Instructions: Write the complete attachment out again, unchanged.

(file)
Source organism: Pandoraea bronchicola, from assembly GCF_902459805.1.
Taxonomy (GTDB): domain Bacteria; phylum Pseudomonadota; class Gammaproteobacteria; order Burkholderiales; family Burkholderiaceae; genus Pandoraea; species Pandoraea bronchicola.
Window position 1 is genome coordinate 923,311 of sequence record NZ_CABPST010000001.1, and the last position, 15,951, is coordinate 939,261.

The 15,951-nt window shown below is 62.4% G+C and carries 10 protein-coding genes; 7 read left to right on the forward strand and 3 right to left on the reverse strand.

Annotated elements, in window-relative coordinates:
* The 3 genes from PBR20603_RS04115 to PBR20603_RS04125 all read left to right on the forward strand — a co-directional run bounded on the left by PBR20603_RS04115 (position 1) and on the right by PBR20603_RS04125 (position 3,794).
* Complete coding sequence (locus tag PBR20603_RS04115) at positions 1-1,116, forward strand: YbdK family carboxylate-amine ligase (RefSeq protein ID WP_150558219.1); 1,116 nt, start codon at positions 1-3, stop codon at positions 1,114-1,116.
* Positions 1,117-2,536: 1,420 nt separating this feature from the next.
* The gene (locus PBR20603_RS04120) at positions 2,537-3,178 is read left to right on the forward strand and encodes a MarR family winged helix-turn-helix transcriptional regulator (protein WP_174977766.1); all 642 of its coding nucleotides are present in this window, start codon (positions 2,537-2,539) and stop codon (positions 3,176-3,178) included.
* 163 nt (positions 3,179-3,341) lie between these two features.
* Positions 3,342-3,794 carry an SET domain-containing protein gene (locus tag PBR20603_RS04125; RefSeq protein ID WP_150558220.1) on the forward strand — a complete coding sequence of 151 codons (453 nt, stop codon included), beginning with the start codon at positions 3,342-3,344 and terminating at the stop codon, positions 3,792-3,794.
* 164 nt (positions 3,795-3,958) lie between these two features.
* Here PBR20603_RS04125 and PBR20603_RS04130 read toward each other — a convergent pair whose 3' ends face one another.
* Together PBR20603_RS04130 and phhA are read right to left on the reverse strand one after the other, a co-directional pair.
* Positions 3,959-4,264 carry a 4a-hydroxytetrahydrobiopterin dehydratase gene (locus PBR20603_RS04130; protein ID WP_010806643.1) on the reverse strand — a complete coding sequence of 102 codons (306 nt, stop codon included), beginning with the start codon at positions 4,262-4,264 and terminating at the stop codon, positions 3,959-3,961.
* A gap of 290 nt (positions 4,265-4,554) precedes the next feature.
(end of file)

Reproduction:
Source organism: Pandoraea bronchicola, from assembly GCF_902459805.1.
Taxonomy (GTDB): domain Bacteria; phylum Pseudomonadota; class Gammaproteobacteria; order Burkholderiales; family Burkholderiaceae; genus Pandoraea; species Pandoraea bronchicola.
Window position 1 is genome coordinate 923,311 of sequence record NZ_CABPST010000001.1, and the last position, 15,951, is coordinate 939,261.

The 15,951-nt window shown below is 62.4% G+C and carries 10 protein-coding genes; 7 read left to right on the forward strand and 3 right to left on the reverse strand.

Annotated elements, in window-relative coordinates:
* The 3 genes from PBR20603_RS04115 to PBR20603_RS04125 all read left to right on the forward strand — a co-directional run bounded on the left by PBR20603_RS04115 (position 1) and on the right by PBR20603_RS04125 (position 3,794).
* Complete coding sequence (locus tag PBR20603_RS04115) at positions 1-1,116, forward strand: YbdK family carboxylate-amine ligase (RefSeq protein ID WP_150558219.1); 1,116 nt, start codon at positions 1-3, stop codon at positions 1,114-1,116.
* Positions 1,117-2,536: 1,420 nt separating this feature from the next.
* The gene (locus PBR20603_RS04120) at positions 2,537-3,178 is read left to right on the forward strand and encodes a MarR family winged helix-turn-helix transcriptional regulator (protein WP_174977766.1); all 642 of its coding nucleotides are present in this window, start codon (positions 2,537-2,539) and stop codon (positions 3,176-3,178) included.
* 163 nt (positions 3,179-3,341) lie between these two features.
* Positions 3,342-3,794 carry an SET domain-containing protein gene (locus tag PBR20603_RS04125; RefSeq protein ID WP_150558220.1) on the forward strand — a complete coding sequence of 151 codons (453 nt, stop codon included), beginning with the start codon at positions 3,342-3,344 and terminating at the stop codon, positions 3,792-3,794.
* 164 nt (positions 3,795-3,958) lie between these two features.
* Here PBR20603_RS04125 and PBR20603_RS04130 read toward each other — a convergent pair whose 3' ends face one another.
* Together PBR20603_RS04130 and phhA are read right to left on the reverse strand one after the other, a co-directional pair.
* Positions 3,959-4,264 carry a 4a-hydroxytetrahydrobiopterin dehydratase gene (locus PBR20603_RS04130; protein ID WP_010806643.1) on the reverse strand — a complete coding sequence of 102 codons (306 nt, stop codon included), beginning with the start codon at positions 4,262-4,264 and terminating at the stop codon, positions 3,959-3,961.
* A gap of 290 nt (positions 4,265-4,554) precedes the next feature.